Large doses of nicotinic acid -- 100 mg to 1,000 mg (1 g) daily -- are effective in lowering blood levels of triglycerides and the "bad" low-density lipoprotein (LDL) cholesterol, while increasing blood levels of the "good" high-density lipoprotein (HDL) cholesterol. This makes niacin an important tool in preventing or reversing heart disease. Niacin raises HDL cholesterol levels significantly more than the commonly used drug lovastatin. Although lovastatin lowers LDL cholesterol levels more than niacin does, the niacin also lowers blood levels of another lipid factor called Lp(a); researchers believe that elevated Lp(a) levels are an additional risk for cardiovascular disease.
When oat bran is added to the niacin regime, most people get even more impressive results. Kidney transplant patients, who often have high cholesterol levels, also see dramatic benefits from taking niacin. But niacin (as nicotinic acid) in doses higher than 500 mg daily can cause severe side effects, including liver damage, diabetes, gastritis, and an elevation in blood levels of uric acid (which can cause gout). So researchers and nutrition experts developed inositol hexaniacinate. Inositol hexaniacinate acts like niacin to lower cholesterol but without the severe side effects. People are able to supplement daily with doses up to 3000 mg (3 g) without risk of liver or stomach inflammation, nor does the supplement increase the risk of diabetes or gout.
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Niacin is used to treat many
ailments, including high
Numerous clinical studies show great promise for niacinamide. When given early during the onset of diabetes, it seems to help restore the insulin-producing cells. Patients go longer without needing insulin, use less insulin when it is needed, and have better blood glucose control. Other studies combined niacinamide with various immunosuppressive drugs, but results were not as good as with niacin alone. Since niacin can interfere with glucose tolerance, people with diabetes should not self-medicate. Work with a nutritionally trained medical doctor or registered dietician to be on the safe side.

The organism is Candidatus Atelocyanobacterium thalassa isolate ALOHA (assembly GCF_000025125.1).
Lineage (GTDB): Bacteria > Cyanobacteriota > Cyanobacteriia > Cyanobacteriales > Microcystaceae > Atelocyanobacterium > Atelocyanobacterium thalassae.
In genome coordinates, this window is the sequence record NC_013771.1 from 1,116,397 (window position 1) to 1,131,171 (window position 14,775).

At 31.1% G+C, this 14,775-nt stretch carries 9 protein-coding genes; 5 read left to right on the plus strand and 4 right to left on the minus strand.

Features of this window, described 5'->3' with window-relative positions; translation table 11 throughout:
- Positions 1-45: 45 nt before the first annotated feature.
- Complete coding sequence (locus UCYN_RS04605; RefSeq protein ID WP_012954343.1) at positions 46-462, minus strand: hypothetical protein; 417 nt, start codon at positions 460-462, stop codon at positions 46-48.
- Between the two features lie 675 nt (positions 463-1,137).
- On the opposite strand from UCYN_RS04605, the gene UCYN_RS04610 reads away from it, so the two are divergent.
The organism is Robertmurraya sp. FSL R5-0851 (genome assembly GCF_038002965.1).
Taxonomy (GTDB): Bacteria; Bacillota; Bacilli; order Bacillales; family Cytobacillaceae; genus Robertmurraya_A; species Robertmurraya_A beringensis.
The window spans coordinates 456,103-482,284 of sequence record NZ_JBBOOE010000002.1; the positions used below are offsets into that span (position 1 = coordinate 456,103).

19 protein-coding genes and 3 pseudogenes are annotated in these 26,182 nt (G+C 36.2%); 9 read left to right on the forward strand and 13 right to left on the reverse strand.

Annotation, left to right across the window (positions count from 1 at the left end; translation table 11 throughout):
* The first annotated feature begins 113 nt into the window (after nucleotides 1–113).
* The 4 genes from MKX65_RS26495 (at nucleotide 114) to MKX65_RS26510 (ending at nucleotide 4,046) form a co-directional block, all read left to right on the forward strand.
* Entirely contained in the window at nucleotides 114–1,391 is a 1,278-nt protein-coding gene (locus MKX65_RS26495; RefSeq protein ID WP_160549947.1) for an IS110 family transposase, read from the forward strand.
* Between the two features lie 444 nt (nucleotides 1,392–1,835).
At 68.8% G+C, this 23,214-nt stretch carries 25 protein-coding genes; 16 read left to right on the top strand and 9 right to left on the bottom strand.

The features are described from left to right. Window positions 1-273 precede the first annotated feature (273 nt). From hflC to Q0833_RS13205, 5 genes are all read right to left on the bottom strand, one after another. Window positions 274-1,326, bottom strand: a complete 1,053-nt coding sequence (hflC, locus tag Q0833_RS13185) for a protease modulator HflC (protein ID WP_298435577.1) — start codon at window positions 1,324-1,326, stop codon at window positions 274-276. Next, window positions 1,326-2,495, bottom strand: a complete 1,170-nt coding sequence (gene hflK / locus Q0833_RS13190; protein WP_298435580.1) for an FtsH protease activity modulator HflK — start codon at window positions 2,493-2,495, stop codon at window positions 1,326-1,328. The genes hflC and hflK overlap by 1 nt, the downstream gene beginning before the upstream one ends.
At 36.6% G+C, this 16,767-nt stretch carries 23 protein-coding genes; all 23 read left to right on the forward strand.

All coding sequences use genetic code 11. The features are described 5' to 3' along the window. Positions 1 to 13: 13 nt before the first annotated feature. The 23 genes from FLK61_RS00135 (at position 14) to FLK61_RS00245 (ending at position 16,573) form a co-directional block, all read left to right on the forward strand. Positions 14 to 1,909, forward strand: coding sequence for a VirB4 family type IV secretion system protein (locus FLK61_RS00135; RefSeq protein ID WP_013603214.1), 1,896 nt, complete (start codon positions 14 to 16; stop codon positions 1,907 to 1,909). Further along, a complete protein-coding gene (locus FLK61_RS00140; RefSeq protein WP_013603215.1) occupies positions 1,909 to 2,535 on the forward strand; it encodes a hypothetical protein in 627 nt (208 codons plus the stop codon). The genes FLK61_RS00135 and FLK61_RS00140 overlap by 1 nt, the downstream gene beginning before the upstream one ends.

Niacinamide may also help arthritis patients, particularly those with osteoarthritis, the most common form of this disease. Hundreds of patients report improvement after taking large doses -- up to 200 mg daily.
Some headache specialists prescribe Vitamin B3 in daily doses of 150 mg to help treat migraines, in the hopes that the dilating effects of niacin will help stabilize the overdilating-constricting cycle of cerebral blood vessels.
In the past, it was thought that Vitamin B3 might be beneficial for schizophrenia. Treatment results were so inconsistent, however, that niacin therapy is no longer attempted except in therapeutic trials while patients are in the hospital or other long-term care facility.
The best sources of Vitamin B3 are foods with a high protein content, such as meat, eggs, and peanuts. Go to the next page to learn more about foods that are rich in niacin.
Niacin isn't the only nutrient you need to maintain good health. Check out these links to learn more about vitamins that need to be part of your diet.
- Vitamin A, or retinol, plays a vital role in vision. Learn more in How Vitamin A Works.
- A vitamin B1, or thiamin, deficiency results in the disease beriberi. Learn more in How Vitamin B1 Works.
- In How Vitamin B2 Works, read about how B2, or riboflavin, works in concert with its B-complex relatives to metabolize carbohydrates, fats, and proteins.
- In How Vitamin E Works, learn about this important antioxidant with far-reaching health benefits.
- Vitamin K is important in allowing your blood to clot properly. Learn more in How Vitamin K Works.
- To learn about the many vitamins in our diet, how much you should be eating, and where to find them, go to our general Vitamins page.
- To find the best prices on B vitamin supplements, click here.